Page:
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Overcome Self-Doubt

  • f you have self-doubt, you may have difficulty confidently stating your level of competence.

  • Unconscious ways you might deal with self-doubt include self-handicapping, overachieving, and imposter syndrome.

  • Strategies to help overcome self-doubt include cultivating self-worth, building on your strengths for growth, and using positive self-talk.

Source: Photo by Wesley Tingey on Unsplash Do you struggle to feel sure of yourself? Do you often question your beliefs or attitudes? Or do you often wonder if you've made the right decisions? Then you may be experiencing self-doubt. Self-doubt is a state of uncertainty about the truth of anything about ourselves. It could be about our thoughts, beliefs, emotions, opinions, decisions, self-views, or any "truth" we hold in our minds. Overall, we may feel that we’re not stable, and we may question our self-competence (Braslow et al., 2012). If we are someone who has a lot of self-doubts, we may vacillate when judging our abilities. We may expect poor performance and sometimes expect excellent performance. In other words, we have difficulty confidently stating our level of competence (Braslow et al., 2012). Do You Have Self-Doubt? Here are some questions (Oleson et al., 2000) you can ask yourself to see if you’re experiencing self-doubt:

  • Do you feel unsure about yourself?

  • Do you lack confidence in the outcomes of your efforts?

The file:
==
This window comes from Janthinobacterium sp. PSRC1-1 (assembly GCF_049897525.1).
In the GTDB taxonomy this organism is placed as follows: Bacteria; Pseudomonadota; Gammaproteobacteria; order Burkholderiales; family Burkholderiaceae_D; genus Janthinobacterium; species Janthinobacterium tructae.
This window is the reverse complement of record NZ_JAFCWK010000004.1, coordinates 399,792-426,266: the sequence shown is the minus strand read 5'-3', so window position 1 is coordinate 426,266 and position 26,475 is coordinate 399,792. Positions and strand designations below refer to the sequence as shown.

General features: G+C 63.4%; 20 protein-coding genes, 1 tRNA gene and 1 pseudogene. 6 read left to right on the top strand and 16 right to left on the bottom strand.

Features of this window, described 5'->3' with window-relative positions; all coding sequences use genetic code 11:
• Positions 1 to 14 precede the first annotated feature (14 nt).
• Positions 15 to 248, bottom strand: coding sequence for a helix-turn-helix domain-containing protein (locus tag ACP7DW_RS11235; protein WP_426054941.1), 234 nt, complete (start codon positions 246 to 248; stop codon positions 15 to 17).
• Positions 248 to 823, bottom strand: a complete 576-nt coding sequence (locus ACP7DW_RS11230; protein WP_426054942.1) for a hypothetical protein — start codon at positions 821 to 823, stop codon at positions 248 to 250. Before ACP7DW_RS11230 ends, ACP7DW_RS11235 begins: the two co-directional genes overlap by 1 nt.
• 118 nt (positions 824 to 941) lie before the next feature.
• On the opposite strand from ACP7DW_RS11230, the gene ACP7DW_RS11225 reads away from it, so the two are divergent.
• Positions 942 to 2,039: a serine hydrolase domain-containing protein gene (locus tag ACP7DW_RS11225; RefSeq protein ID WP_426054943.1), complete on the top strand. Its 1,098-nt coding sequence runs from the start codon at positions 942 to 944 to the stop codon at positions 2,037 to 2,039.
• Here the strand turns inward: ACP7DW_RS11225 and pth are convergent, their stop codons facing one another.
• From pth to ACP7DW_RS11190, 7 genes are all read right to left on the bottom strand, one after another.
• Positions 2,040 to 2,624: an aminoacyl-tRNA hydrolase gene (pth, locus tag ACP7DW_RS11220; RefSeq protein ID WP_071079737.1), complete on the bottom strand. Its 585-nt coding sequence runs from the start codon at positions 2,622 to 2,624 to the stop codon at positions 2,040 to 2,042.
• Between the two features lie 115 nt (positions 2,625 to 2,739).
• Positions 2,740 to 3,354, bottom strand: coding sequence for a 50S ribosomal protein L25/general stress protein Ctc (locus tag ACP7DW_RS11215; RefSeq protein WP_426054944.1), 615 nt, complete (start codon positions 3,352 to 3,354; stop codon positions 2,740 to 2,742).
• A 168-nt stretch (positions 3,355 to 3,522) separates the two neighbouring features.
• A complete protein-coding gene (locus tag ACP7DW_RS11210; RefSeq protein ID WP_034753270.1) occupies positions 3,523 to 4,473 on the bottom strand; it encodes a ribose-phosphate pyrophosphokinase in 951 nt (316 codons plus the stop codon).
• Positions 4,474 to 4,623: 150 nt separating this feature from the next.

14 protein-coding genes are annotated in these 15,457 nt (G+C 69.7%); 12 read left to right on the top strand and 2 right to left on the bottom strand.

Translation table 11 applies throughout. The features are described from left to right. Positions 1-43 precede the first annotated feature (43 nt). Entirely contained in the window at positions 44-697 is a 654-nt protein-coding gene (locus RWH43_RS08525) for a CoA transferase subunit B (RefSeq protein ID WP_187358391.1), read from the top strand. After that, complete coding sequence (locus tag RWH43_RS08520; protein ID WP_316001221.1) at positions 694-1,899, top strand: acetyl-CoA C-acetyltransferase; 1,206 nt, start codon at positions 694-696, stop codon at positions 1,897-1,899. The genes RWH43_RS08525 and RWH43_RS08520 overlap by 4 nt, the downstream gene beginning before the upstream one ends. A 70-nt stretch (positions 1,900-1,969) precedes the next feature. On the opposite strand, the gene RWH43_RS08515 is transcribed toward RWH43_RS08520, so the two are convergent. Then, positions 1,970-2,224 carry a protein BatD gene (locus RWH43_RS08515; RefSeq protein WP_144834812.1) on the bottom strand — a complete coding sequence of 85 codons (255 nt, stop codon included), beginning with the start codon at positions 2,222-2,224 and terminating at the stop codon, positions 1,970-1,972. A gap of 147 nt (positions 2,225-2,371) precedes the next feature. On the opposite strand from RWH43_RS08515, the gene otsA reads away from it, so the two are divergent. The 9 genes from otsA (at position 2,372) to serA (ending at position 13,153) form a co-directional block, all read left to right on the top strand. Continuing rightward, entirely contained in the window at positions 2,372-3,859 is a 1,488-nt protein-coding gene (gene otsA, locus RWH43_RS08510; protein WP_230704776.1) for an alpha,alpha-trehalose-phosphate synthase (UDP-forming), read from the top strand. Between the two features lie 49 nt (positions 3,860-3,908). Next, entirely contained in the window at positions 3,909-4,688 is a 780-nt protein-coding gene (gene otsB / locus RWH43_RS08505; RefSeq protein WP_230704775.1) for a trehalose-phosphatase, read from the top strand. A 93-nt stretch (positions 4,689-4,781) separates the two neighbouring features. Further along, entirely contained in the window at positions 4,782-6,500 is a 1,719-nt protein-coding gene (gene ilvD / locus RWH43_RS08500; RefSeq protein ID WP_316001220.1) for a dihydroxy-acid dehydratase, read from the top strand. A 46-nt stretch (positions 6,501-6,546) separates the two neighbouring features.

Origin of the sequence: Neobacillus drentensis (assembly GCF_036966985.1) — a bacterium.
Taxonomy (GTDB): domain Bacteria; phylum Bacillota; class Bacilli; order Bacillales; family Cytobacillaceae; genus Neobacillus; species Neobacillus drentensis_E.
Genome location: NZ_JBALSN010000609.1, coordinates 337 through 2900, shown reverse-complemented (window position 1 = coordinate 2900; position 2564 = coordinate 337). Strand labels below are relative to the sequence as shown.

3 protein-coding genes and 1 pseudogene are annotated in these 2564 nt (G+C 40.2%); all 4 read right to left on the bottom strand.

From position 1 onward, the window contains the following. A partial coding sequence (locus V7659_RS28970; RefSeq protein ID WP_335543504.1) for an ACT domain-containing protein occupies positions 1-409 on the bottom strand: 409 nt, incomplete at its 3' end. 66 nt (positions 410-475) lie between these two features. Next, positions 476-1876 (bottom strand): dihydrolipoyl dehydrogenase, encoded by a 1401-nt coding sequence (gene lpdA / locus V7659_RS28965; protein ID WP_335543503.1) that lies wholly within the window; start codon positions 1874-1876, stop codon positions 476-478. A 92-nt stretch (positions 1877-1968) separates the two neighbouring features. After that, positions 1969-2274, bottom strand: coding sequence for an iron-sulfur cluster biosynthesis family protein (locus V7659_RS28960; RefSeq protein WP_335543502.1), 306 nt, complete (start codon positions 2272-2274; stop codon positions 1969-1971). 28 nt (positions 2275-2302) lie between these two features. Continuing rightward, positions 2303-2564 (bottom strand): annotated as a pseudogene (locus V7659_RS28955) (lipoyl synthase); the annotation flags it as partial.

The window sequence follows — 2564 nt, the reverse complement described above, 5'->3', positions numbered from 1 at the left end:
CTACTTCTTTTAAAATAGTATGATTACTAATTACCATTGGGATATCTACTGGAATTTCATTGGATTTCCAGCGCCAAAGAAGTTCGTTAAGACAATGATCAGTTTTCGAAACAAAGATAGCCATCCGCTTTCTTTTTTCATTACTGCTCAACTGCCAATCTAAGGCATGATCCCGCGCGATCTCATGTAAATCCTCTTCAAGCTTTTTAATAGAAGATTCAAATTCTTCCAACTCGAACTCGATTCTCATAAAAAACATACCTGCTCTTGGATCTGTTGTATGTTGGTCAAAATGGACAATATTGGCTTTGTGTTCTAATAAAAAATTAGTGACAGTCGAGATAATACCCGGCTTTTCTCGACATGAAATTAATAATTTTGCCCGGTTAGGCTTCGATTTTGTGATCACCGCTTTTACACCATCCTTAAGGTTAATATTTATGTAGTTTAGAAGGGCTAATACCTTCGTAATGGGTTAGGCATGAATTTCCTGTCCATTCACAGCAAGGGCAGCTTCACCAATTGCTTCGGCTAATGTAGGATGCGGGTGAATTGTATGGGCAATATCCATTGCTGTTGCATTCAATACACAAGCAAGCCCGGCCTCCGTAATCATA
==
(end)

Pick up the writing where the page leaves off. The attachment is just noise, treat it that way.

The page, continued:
• Are you uncertain about your level of competence?

How We Generally Deal With Self-Doubt Because self-doubt is such an unpleasant experience, we often deal with it in automatic and unconscious ways—some of which can be good and others bad. Here are a few of these ways:

  • Self-handicapping. Self-handicapping is a defensive strategy that helps us blur the reasons for our mistakes or failures. Using drugs, alcohol, and procrastination are examples of self-handicaps that enable us to blame our struggles on something other than our incompetence. Unfortunately, this strategy often leads to worsening self-doubt.

  • Overachievement. Overachievement is a strategy that helps prevent mistakes and failures. If we are self-doubting, we might not believe that our regular efforts or competence alone will be enough to succeed. So we put in a tremendous amount of effort. Unfortunately, we still might struggle with self-doubt because we have no way of knowing whether the extra effort or our competence made us successful (Braslow et al., 2012).

  • Imposter syndrome. is not an accurate reflection of our underlying abilities. We've done well, but we're afraid we can't keep up or compete with other people at our level. We might credit our success to timing, or good fortune (Brasl

ow et al., 2012).


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